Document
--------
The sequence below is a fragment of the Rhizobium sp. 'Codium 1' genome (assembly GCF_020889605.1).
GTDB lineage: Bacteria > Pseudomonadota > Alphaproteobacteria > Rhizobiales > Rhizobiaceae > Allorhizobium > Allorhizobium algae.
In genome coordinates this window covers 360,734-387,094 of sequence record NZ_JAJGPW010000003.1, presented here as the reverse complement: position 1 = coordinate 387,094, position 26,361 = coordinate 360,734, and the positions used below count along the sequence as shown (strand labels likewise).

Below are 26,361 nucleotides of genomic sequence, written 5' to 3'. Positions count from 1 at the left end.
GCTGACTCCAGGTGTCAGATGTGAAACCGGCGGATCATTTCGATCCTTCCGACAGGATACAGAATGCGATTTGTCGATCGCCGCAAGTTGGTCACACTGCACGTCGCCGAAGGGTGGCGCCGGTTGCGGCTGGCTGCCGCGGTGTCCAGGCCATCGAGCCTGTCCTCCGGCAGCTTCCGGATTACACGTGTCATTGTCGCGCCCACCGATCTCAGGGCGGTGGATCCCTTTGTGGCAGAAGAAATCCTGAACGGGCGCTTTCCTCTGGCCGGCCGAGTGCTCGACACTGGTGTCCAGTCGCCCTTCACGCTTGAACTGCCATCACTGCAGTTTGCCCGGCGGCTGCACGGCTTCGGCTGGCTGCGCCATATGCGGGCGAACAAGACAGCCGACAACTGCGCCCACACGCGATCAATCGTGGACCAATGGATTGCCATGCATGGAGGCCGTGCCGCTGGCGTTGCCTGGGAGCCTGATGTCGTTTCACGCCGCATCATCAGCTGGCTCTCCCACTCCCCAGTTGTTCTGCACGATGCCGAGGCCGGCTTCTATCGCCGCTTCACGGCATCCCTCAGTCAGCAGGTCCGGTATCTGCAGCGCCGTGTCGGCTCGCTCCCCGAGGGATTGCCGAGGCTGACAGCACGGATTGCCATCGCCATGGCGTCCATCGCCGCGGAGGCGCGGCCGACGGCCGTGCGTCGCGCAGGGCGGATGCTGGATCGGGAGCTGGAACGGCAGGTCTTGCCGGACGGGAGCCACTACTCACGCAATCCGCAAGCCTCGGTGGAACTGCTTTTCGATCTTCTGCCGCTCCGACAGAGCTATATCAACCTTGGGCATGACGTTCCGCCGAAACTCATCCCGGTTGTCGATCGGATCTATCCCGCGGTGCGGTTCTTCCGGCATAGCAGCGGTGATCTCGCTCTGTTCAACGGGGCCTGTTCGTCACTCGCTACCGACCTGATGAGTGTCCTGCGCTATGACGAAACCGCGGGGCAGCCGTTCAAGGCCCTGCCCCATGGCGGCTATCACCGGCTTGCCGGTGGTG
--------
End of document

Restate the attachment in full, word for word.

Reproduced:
The sequence below is a fragment of the Rhizobium sp. 'Codium 1' genome (assembly GCF_020889605.1).
GTDB lineage: Bacteria > Pseudomonadota > Alphaproteobacteria > Rhizobiales > Rhizobiaceae > Allorhizobium > Allorhizobium algae.
In genome coordinates this window covers 360,734-387,094 of sequence record NZ_JAJGPW010000003.1, presented here as the reverse complement: position 1 = coordinate 387,094, position 26,361 = coordinate 360,734, and the positions used below count along the sequence as shown (strand labels likewise).

Below are 26,361 nucleotides of genomic sequence, written 5' to 3'. Positions count from 1 at the left end.
GCTGACTCCAGGTGTCAGATGTGAAACCGGCGGATCATTTCGATCCTTCCGACAGGATACAGAATGCGATTTGTCGATCGCCGCAAGTTGGTCACACTGCACGTCGCCGAAGGGTGGCGCCGGTTGCGGCTGGCTGCCGCGGTGTCCAGGCCATCGAGCCTGTCCTCCGGCAGCTTCCGGATTACACGTGTCATTGTCGCGCCCACCGATCTCAGGGCGGTGGATCCCTTTGTGGCAGAAGAAATCCTGAACGGGCGCTTTCCTCTGGCCGGCCGAGTGCTCGACACTGGTGTCCAGTCGCCCTTCACGCTTGAACTGCCATCACTGCAGTTTGCCCGGCGGCTGCACGGCTTCGGCTGGCTGCGCCATATGCGGGCGAACAAGACAGCCGACAACTGCGCCCACACGCGATCAATCGTGGACCAATGGATTGCCATGCATGGAGGCCGTGCCGCTGGCGTTGCCTGGGAGCCTGATGTCGTTTCACGCCGCATCATCAGCTGGCTCTCCCACTCCCCAGTTGTTCTGCACGATGCCGAGGCCGGCTTCTATCGCCGCTTCACGGCATCCCTCAGTCAGCAGGTCCGGTATCTGCAGCGCCGTGTCGGCTCGCTCCCCGAGGGATTGCCGAGGCTGACAGCACGGATTGCCATCGCCATGGCGTCCATCGCCGCGGAGGCGCGGCCGACGGCCGTGCGTCGCGCAGGGCGGATGCTGGATCGGGAGCTGGAACGGCAGGTCTTGCCGGACGGGAGCCACTACTCACGCAATCCGCAAGCCTCGGTGGAACTGCTTTTCGATCTTCTGCCGCTCCGACAGAGCTATATCAACCTTGGGCATGACGTTCCGCCGAAACTCATCCCGGTTGTCGATCGGATCTATCCCGCGGTGCGGTTCTTCCGGCATAGCAGCGGTGATCTCGCTCTGTTCAACGGGGCCTGTTCGTCACTCGCTACCGACCTGATGAGTGTCCTGCGCTATGACGAAACCGCGGGGCAGCCGTTCAAGGCCCTGCCCCATGGCGGCTATCACCGGCTTGCCGGTGGTG